The assistant minister, as I said, took his eye off the ball completely. We have seen what they have done with the rollout of the NBN since the Prime Minister was the Minister for Communications. We put into practice very good social policy when it comes to aged care and ageing. For their first two years in government, they did not even have a minister with responsibility for ageing and aged care. And now they have a Minister for Health who has responsibility for aged care but does not even want to enter the debate about the increase in the GST and including that on fresh food such as vegetable and fruit. She does not want to 'muddy the waters'. I find it quite astonishing that a health minister does not want to make any contribution to the current debate about increasing the GST to 15 per cent. We should be doing all we can as legislators to ensure that we have the healthiest population we can. We know there has been an increase in obesity—and this is the health minister! When all else fails, those on the other side slug the worker; they slug those who are the most vulnerable in our community. It is amazing. It is astonishing.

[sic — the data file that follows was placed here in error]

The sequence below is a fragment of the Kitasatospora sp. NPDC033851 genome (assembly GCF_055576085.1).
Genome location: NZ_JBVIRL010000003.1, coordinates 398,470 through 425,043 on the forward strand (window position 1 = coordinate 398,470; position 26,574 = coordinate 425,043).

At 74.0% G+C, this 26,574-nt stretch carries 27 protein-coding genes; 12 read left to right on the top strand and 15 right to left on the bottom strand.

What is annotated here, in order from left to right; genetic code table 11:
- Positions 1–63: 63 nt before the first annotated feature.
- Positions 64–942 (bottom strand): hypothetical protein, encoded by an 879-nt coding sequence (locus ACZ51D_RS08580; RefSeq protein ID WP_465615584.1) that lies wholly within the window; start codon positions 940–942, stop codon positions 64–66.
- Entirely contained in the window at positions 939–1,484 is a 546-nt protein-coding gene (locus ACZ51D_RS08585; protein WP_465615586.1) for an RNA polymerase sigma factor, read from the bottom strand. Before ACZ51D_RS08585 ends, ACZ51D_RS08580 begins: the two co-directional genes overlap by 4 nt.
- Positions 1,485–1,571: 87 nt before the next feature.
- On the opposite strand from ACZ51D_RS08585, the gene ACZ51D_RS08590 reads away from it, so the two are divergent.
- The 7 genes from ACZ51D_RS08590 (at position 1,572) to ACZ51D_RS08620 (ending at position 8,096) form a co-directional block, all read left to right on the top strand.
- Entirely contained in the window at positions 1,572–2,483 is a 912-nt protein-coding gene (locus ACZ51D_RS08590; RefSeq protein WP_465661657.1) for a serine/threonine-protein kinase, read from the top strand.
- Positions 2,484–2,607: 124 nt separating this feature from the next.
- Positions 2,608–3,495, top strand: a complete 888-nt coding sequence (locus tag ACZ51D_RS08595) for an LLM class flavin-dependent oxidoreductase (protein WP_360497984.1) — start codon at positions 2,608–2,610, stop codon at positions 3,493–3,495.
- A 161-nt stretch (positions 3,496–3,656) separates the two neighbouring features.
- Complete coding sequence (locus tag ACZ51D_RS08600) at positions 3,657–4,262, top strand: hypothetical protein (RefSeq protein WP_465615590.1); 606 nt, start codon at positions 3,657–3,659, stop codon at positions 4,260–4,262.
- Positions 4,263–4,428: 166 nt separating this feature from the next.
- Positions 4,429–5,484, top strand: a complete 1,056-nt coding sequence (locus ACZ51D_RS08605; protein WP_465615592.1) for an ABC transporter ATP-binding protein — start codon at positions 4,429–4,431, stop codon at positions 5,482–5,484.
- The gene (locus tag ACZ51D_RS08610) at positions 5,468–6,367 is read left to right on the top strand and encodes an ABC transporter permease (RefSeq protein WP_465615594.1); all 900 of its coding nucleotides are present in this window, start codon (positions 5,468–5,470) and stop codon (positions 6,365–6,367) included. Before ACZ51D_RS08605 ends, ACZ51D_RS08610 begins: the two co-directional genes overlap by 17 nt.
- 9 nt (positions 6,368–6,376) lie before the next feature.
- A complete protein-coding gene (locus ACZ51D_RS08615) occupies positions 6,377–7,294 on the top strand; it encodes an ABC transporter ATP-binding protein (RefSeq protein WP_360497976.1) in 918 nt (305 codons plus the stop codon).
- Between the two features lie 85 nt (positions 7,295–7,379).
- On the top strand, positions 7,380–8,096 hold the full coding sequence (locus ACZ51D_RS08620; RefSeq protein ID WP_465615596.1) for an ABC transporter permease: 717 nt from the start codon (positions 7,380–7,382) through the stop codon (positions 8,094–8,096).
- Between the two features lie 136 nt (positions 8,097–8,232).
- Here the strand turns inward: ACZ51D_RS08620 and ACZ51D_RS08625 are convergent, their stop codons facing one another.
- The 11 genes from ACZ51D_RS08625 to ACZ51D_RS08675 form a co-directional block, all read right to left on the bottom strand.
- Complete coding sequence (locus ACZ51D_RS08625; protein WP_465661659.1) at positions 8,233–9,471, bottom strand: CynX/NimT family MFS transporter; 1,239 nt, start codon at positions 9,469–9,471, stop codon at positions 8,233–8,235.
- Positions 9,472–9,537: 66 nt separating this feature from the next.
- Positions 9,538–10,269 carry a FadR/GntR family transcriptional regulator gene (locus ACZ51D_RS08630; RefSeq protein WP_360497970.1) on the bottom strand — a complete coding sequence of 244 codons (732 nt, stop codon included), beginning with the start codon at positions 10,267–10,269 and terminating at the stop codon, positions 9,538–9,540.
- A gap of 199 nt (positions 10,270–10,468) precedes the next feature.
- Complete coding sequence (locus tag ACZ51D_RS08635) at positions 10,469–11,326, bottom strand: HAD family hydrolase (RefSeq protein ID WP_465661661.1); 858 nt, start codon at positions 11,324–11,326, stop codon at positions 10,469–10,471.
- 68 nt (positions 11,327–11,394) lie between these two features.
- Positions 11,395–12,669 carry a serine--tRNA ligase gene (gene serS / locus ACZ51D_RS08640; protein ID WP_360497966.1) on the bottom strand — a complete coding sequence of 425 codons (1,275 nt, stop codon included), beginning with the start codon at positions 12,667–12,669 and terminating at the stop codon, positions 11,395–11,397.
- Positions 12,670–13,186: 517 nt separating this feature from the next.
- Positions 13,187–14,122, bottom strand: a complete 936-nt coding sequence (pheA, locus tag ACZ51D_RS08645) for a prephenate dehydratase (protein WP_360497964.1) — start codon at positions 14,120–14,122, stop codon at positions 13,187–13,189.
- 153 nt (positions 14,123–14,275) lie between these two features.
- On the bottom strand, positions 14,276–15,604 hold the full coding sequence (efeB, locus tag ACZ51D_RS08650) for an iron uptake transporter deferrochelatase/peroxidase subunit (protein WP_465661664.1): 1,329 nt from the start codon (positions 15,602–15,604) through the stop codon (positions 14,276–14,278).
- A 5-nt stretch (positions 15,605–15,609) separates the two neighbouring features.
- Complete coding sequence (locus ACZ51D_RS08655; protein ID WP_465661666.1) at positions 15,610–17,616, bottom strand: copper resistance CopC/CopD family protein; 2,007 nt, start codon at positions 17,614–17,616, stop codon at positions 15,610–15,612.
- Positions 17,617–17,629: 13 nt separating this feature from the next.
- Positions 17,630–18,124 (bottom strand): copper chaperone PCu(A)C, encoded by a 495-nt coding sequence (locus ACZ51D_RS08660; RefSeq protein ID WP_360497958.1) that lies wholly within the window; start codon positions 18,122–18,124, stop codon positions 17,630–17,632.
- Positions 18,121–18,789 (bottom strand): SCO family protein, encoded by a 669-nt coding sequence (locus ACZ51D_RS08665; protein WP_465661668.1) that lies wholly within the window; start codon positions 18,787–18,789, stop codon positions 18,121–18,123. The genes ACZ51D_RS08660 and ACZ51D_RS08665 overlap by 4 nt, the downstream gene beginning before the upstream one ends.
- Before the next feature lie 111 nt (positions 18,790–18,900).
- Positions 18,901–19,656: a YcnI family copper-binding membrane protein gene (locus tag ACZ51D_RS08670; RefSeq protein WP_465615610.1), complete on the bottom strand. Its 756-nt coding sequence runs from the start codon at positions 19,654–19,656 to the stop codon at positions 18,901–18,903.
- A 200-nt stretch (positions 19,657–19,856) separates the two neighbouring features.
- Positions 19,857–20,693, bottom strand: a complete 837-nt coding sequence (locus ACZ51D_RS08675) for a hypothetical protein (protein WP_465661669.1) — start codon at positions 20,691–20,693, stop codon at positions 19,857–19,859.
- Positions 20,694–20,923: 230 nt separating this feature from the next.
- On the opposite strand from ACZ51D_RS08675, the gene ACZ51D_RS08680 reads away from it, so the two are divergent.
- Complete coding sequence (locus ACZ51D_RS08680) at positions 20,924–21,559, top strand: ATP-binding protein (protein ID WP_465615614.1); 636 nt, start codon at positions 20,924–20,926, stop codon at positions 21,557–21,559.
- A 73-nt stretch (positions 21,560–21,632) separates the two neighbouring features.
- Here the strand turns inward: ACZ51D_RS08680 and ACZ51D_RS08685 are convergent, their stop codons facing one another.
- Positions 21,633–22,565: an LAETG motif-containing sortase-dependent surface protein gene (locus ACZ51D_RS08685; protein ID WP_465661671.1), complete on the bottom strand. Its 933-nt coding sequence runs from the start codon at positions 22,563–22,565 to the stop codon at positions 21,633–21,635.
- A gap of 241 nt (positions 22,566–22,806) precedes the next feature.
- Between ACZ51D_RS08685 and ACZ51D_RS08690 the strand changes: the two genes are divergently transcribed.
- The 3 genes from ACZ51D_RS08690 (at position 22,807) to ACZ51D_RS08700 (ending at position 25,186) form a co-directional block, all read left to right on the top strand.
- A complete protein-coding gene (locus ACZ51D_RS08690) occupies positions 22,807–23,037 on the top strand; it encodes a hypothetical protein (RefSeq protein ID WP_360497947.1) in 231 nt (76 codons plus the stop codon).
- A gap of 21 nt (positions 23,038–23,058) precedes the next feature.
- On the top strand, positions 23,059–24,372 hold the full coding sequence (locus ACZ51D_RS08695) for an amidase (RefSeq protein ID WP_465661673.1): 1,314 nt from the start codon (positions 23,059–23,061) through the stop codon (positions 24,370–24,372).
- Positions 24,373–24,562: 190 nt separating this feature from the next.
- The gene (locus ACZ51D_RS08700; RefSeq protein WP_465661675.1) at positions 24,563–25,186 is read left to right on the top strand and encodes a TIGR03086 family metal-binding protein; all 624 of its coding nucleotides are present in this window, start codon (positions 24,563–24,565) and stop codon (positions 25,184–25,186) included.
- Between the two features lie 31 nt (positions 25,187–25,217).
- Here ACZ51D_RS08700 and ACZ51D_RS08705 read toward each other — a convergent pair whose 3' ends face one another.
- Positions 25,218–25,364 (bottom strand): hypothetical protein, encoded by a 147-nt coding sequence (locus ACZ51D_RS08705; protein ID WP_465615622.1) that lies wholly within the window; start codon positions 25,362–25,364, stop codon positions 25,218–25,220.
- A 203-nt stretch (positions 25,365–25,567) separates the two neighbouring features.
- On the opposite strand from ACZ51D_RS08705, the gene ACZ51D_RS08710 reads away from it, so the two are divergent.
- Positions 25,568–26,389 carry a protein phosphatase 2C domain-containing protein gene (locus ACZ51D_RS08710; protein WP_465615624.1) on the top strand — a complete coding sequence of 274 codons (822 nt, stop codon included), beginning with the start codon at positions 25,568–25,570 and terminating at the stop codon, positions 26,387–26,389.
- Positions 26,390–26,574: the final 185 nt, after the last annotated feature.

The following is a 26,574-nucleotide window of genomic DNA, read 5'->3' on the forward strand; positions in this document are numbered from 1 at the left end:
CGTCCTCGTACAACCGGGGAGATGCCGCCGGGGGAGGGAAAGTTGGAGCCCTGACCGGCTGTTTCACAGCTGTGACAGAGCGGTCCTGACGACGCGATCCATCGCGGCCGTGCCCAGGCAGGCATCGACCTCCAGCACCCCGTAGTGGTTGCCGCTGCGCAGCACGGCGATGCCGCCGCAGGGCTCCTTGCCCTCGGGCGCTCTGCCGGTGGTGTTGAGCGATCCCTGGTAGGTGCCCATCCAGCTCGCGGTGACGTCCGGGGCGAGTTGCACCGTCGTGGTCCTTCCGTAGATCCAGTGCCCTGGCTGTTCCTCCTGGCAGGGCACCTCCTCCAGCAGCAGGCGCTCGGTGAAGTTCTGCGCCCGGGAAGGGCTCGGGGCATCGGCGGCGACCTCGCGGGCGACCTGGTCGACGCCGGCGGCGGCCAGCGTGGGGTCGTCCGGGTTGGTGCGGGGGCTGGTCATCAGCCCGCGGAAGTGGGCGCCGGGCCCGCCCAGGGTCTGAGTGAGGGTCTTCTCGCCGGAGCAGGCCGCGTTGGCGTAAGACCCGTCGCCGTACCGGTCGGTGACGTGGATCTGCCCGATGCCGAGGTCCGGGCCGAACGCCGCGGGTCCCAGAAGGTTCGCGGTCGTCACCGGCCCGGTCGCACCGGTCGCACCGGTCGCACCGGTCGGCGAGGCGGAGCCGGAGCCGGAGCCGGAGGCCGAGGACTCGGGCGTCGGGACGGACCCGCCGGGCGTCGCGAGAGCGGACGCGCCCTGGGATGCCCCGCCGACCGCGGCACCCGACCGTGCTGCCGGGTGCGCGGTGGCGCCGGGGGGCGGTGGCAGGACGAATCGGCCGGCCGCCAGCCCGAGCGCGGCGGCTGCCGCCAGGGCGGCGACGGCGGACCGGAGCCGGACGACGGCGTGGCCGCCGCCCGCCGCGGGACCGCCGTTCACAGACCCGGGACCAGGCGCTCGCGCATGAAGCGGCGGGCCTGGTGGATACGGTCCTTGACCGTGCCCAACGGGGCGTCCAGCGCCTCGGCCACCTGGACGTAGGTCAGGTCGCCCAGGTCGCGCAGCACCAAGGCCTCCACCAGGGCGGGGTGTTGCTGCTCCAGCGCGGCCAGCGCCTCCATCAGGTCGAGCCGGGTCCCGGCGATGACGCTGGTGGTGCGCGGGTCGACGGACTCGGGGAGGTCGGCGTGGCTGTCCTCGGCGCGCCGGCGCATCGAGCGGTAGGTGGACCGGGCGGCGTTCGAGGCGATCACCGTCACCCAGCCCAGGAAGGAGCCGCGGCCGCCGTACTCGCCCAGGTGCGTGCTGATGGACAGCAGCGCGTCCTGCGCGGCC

We have seen the Liberal government's idea of economic leadership time and time again and it is not a pretty picture. People are contacting my office. They are contacting not only the senators on this side of the chamber; I am sure the crossbenchers would be getting it and if those on the other side were honest—let alone the people in the other place—they would also admit that constituents are raising their concerns with them. The big policy direction the Prime Minister has taken is to increase the GST to 15 per cent, to jack up the GST.
Those on the other side come in here saying current Labor premiers support an increase in the GST. Heavens above, who has ever known a leader of a state or territory who would not want to have more money going into their coffers! Who wouldn't want more money coming into their state! As the government knows, as we on this side know and as the Australian community knows, the only reason the states would be welcoming any increase is that this government has cut funding to health and education and is trying to put the squeeze on those states to force them to come out in support of an increase in the GST.